This year, the Sixers have taken a step back on offense. This is partly due to the implementation of another non-shooter (Markelle Fultz) to the rotation and partly due to Dario Saric’s shooting from outside falling off of a cliff. They are in need of a bigger fish, but a solid 3-and-D wing would do wonders for their team.

With Philadelphia having enough size to hide players like J.J. Redick, assimilating Holiday would be easy. And just like in Houston, Holiday would be encouraged to shoot from 3-point range more than ever, despite already averaging a career-high in attempts.

If you look at two-man lineup information for the Sixers, the numbers of the Simmons-Fultz combination stand out. The pair currently has a 88.5 offensive rating, dead-last among the Sixers most played two-man groups. That figure would be a catastrophically low number for a modern NBA team, and what it represents is the fact that the Sixers can not sustain a capable offense with those two on the floor together.

Splitting up the amount of time Simmons and Fultz spend on the floor together should be Philadelphia’s top priority this year. And to do that, they need more players who can guard the one-through-three positions on defense while being extremely aggressive from 3-point range. Enter Justin Holiday.

With the Sixers cupboard still full of interesting draft picks despite being a contender, the time would be now for them to acquire additional veteran shooters to push their offense back to 2017-18 levels.

Houston Rockets:

The Rockets re-emerged on the national stage behind the talents of superstar James Harden and their to-the-extreme four-out, one-in offense that features getting up a hefty amount of 3-pointers. As of late, that offense has tailed off, and this is mostly due to the drop off among their group of role players.

After the loss of competitive two-way players like Luc Richard Mbah Moute and Trevor Ariza, the Rockets find themselves hurting in more ways than one.

Houston is still the best team in the league in terms of 3-point attempt rate, but their percentage of 3-point makes has dropped precipitously (33 percent this year vs 36 percent last year).

The absence of James Harden in a couple of games has obviously played a factor, as he was attempting over 8 3-pointers per game when he went down. If Harden's hamstring issues persist longer, Houston will need shooting guard help, unless they want to find themselves desperate for wins upon his return. 

The Rockets have shown that they are willing to give up draft picks in a trade (see the proposed Jimmy Butler deal), and it is almost too easy to see Holiday fitting into their 3-point happy offense and switching defense. If his shooting percentage from deep holds up, Houston and Chicago would make ideal trade partners.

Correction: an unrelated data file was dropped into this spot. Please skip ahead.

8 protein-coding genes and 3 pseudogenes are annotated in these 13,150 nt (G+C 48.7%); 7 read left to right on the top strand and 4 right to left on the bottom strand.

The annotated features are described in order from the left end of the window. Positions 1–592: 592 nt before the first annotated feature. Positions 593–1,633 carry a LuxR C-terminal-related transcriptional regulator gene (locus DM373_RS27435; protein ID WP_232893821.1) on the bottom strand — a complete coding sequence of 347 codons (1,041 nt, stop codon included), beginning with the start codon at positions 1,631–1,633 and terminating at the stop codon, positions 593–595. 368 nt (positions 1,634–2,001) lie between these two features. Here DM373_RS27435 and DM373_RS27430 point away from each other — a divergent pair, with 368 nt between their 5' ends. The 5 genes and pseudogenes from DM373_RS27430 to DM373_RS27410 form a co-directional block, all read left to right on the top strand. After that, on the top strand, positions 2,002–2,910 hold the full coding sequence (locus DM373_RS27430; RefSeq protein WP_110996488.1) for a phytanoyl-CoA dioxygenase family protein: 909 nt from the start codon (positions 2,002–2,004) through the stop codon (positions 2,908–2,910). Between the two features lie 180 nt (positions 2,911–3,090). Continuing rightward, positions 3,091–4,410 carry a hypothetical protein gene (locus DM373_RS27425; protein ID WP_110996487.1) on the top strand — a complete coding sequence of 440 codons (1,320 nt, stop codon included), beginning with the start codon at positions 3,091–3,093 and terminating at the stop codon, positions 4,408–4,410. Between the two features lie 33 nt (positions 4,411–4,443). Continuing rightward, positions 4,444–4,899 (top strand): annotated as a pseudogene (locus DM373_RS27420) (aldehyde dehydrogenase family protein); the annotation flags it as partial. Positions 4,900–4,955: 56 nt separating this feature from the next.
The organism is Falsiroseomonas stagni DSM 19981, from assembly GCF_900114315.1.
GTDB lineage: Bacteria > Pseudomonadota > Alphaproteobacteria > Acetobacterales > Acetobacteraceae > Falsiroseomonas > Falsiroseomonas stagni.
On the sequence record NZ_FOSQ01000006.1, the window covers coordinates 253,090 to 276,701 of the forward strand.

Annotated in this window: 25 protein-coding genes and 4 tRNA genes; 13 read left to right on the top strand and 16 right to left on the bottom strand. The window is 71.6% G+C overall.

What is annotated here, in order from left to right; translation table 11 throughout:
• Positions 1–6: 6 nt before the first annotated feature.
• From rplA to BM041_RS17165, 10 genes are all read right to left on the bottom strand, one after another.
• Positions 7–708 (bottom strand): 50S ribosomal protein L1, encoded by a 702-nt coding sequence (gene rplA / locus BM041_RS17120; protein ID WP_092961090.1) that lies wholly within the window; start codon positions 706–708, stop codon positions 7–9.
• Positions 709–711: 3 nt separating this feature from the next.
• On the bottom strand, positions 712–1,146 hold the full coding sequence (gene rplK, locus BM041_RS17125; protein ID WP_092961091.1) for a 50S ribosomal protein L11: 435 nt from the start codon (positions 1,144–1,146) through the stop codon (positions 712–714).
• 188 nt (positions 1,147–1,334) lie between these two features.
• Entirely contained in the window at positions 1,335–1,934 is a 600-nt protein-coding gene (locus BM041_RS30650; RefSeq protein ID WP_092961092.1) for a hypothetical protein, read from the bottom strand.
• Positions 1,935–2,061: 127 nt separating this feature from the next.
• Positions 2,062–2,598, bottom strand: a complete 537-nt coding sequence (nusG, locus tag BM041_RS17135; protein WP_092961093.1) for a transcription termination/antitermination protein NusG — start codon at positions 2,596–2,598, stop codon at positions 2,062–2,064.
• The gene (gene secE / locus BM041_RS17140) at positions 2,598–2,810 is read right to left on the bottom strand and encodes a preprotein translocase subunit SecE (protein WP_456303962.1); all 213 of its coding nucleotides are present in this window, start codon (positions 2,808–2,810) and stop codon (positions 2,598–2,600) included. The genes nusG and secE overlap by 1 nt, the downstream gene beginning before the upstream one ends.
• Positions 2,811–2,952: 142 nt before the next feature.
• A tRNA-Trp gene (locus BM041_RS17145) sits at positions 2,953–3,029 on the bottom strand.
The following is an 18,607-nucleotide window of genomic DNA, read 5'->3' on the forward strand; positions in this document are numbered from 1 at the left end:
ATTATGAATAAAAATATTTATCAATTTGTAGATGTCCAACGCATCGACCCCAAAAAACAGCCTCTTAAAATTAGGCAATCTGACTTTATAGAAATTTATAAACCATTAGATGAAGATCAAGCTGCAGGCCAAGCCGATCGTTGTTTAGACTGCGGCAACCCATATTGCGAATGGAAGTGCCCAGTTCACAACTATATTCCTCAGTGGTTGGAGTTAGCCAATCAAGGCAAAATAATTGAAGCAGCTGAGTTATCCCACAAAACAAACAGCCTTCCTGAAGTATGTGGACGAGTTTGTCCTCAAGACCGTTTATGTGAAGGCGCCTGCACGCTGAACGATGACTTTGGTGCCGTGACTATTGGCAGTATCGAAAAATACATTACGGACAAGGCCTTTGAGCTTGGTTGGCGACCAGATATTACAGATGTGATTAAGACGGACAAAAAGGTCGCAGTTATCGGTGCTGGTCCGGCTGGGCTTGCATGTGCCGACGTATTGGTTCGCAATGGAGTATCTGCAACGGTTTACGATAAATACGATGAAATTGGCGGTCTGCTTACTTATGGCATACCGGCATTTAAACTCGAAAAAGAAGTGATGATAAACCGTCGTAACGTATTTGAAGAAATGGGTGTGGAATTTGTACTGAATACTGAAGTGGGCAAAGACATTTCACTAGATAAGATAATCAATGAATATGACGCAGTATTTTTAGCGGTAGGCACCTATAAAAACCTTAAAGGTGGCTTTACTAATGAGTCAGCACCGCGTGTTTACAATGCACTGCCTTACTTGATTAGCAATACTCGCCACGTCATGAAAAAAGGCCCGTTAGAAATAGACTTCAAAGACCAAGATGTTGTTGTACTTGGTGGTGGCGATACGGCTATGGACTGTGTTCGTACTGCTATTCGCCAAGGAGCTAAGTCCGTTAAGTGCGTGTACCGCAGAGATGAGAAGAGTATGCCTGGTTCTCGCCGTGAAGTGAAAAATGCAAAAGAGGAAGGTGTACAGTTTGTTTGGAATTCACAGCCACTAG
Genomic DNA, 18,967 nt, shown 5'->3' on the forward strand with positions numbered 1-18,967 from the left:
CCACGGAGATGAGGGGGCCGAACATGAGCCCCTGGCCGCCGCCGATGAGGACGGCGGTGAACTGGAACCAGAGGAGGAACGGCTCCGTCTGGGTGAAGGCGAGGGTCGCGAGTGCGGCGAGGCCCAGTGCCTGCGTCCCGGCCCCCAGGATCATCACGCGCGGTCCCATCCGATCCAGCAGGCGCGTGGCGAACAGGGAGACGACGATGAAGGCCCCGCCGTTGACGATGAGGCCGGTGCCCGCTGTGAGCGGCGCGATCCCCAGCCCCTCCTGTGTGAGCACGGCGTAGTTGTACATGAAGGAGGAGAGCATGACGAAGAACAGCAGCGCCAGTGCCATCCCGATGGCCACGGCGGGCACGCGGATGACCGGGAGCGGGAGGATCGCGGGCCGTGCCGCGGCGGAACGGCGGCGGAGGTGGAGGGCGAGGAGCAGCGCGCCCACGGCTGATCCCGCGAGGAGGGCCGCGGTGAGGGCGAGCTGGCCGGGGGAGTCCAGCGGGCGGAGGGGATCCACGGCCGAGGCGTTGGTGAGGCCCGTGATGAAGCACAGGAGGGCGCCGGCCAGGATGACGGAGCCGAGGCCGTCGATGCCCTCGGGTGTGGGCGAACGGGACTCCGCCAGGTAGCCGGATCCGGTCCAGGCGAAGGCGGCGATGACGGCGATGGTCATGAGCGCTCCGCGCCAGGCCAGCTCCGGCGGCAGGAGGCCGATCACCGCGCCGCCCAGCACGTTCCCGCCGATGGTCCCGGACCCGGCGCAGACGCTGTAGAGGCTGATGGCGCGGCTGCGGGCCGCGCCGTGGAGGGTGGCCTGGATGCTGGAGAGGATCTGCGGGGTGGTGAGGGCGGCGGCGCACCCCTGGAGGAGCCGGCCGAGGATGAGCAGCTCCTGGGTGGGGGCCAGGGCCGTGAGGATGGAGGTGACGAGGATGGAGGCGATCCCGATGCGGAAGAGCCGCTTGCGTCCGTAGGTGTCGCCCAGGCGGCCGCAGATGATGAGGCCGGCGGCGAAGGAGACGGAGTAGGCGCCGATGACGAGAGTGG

Could Ryan Arcidiacono be in line for more minutes?

Could Ryan Arcidiacono be in line for more minutes?

The Bulls backup point guard situation will be in dire straits all season, with no established veteran behind Kris Dunn. And although the front office has seemingly committed to Cameron Payne as the backup PG (for at least this season), Ryan Arcidiacono showed enough in the season opener to justify giving him meaningful plying time in the rotation. 

Here are the stat lines of Arcidiacono and Cameron Payne from the season opener in Philadelphia:

Arcidiacono: 8 points, 8 assists, 4 rebounds, 2-for-3 from the 3-point line

Payne:           0 points, 5 assists, 1 rebound, 0-for-1 from the 3-point line

With so many capable ball handlers and score-first players on the Bulls, point and assist totals aren’t as important as the rebounds and 3-point attempts. To provide the necessary space needed for driving lanes, there has to be openings in the defense caused by defenders sticking close to player they believe are a threat to shoot.

And that is where the problem lies with Payne.

Ryan Arcidiacono—while by no means a dominant scorer—showed a willingness to attack off of the pick-and-roll, even showing off an impressive ball-fake:


Payne, despite coming into the league with the reputation of a scorer, has yet to be aggressive enough to make teams think twice about leaving him wide-open on the perimeter. And he is not one to attack the basket with purpose, averaging less than half a free throw per game for his career. Payne's general lack of aggressiveness when on the floor is often times made worse by his occasional poor post entry passes that seem predetermined:

Even if the above play was designed to get the ball to LaVine in the mid-post, Payne chooses a terrible time to make the pass. When he starts the motion to give the ball to LaVine, Ben Simmons is positioned in front of LaVine to force a tougher pass, as rookie Landry Shamet gambles over the backside to get the steal.

Had Payne chose to swing the ball around the perimeter, or give it to Bobby Ports and then get it back, he could have created an opening for the LaVine pass.

Obviously, the Bulls 19-point loss can’t be blamed on solely on Payne, the terrible defense was a group effort, as was the sometimes questionable shot selection. But with the defense already appearing to be perhaps one of the league's worst units, Fred Hoiberg would be wise to put Arcidiacono in more.

Hoiberg is in a crucial year where he needs to show that he can be the head coach of this team when they finally become competitive.

And for Hoiberg to show that type of growth as a coach, he needs to set the tone that minutes are earned not given, something he has already started with his moving of Jabari Parker to the bench. Payne only received 22 minutes, compared to 28 minutes for Arcidiacono, and it is tough to see that changing if things continue on like they did on Thursday night.